WestLord & Associates

Understanding Creative Commons Licensing: Navigating Copyright in the Digital Age

The vast expanse of content available on the internet doesn’t grant you carte blanche to copy and share it without restraint. Copyright law casts a protective net over most online content, even if the elusive © symbol doesn’t adorn the material.

Photo by Antoni Shkraba

Unwittingly, you could find yourself infringing on someone else’s copyright if you reuse their work without permission or without a firm grasp of the terms of its copyright license.

For anyone publishing content online, whether through blogs, social media, newsletters, or other digital avenues, understanding Creative Commons licensing is pivotal. This nonprofit organization has devised a range of licenses that empower copyright owners to specify the level of protection they wish to affix to their work, beyond the standard copyright. These licenses grant others permission to use the works in particular ways without the need for explicit approval from the copyright holder.

Creative Commons, driven by the mission to “build a more equitable, accessible, and innovative world” and unlock the internet’s full potential for development and growth, simplifies the legal sharing of copyrighted works by providing broad permissions to those who wish to use the works within the bounds of the specific licenses.

Copyright Law Basics

Before delving into Creative Commons licensing, it’s crucial to grasp the fundamentals of copyright. Copyright safeguards original works of authorship that exist in a tangible format. This umbrella covers a diverse array of creative endeavors, including literature, drama, music, and art. Ideas, per se, cannot be copyrighted; however, as soon as you transcribe an idea into a tangible form—such as writing a script—you automatically acquire and retain copyright rights in that work.

Copyright grants its owner five fundamental rights:

  1. Reproduction: The right to make copies of the work.
  2. Derivative Works: The right to create new works based on the original.
  3. Distribution: The right to distribute copies to the public through various means, including sales, rentals, and lending.
  4. Public Performance: The right to publicly perform the work.
  5. Public Display: The right to publicly display the work.

If you wish to take legal action against someone who has infringed upon your work, registering your copyright with the U.S. Copyright Office is essential. Registration can be pursued even after a suspected infringement, but the sooner you can establish ownership, the stronger your case becomes.

Exploring Creative Commons Licenses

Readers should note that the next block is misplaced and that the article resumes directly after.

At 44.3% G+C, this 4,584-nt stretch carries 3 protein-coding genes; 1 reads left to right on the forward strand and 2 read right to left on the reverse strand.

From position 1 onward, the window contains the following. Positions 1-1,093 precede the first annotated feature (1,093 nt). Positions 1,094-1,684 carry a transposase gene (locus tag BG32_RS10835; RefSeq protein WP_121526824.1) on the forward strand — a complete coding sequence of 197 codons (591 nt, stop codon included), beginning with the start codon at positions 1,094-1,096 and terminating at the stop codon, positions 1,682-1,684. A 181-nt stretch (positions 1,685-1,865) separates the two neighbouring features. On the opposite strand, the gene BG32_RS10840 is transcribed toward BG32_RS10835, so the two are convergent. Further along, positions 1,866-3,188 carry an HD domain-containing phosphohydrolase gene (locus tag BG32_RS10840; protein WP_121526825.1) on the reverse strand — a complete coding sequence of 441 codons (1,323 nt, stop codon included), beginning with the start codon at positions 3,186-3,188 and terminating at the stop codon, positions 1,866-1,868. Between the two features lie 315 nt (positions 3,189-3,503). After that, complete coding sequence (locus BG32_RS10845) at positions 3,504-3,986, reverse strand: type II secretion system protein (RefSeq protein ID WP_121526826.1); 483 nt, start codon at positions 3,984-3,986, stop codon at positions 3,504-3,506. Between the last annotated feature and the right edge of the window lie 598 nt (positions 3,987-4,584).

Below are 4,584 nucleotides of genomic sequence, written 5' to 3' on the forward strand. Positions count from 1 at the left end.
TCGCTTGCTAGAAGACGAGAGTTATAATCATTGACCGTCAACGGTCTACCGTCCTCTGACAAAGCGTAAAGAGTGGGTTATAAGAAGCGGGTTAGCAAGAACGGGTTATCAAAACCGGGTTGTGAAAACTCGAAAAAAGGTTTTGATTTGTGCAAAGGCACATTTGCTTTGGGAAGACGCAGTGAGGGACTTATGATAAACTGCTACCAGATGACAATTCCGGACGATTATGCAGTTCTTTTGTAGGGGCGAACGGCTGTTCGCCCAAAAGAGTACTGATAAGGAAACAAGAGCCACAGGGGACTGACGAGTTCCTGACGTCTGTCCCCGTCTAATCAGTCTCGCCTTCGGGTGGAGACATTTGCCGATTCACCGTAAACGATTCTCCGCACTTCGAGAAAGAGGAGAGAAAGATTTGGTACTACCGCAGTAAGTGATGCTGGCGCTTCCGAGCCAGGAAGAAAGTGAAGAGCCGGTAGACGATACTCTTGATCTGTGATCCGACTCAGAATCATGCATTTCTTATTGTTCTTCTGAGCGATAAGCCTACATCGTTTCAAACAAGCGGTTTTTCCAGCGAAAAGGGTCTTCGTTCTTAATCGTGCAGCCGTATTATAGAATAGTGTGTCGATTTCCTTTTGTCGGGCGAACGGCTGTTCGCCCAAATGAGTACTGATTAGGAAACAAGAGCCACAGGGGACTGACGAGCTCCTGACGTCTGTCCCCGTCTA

Utilizing Creative Commons licenses with your creative work is not only cost-free but also harmonious with copyright law. This means that you retain the protection of your copyright and can take action against those who violate the terms of your CC license. Creative Commons offers six distinct licenses, often referred to as CC licenses, each delineating its own set of parameters for permissible usage:

Attribution (CC BY): This license is deemed the “most accommodating” by Creative Commons, allowing for maximum dissemination and use of the licensed materials. Under CC BY, others can “distribute, remix, tweak, and build upon” your work, even for commercial purposes, as long as they provide proper attribution.

Attribution-ShareAlike (CC BY-SA): With this license, others can “remix, tweak, and build upon your work,” even for commercial purposes, provided they credit you as requested. New creations based on your work must carry the same license and its terms, akin to the “copyleft” concept in open-source software.

Attribution-NoDerivs (CC BY-ND): This license permits others to share and reuse your work, even commercially, but only in its original form (hence the “no derivatives” provision). Proper attribution to the original creator is mandatory.

Attribution-NonCommercial (CC BY-NC): Under this license, remixing, tweaking, and building upon your work is permissible, but solely for noncommercial purposes. You must receive credit for the original work. Derivative works are not obliged to carry the same license, enabling others to impose noncommercial restrictions on their derived works.

Attribution-NonCommercial-ShareAlike (CC BY-NC-SA): This license permits remixing, tweaking, and building upon your work for noncommercial purposes, with due attribution. Any new derivative works must be licensed under the same terms.

Attribution-NonCommercial-NoDerivs (CC BY-NC-ND): As the most restrictive of the Creative Commons licenses, this allows others to redistribute your work only in its original form and solely for noncommercial purposes.

As a content creator, the choice of which license aligns with your intentions rests with you. If you find yourself using or sharing others’ content governed by CC licenses, it’s imperative to adhere to the stipulated conditions, ensuring compliance with the terms they’ve chosen to attach to their work.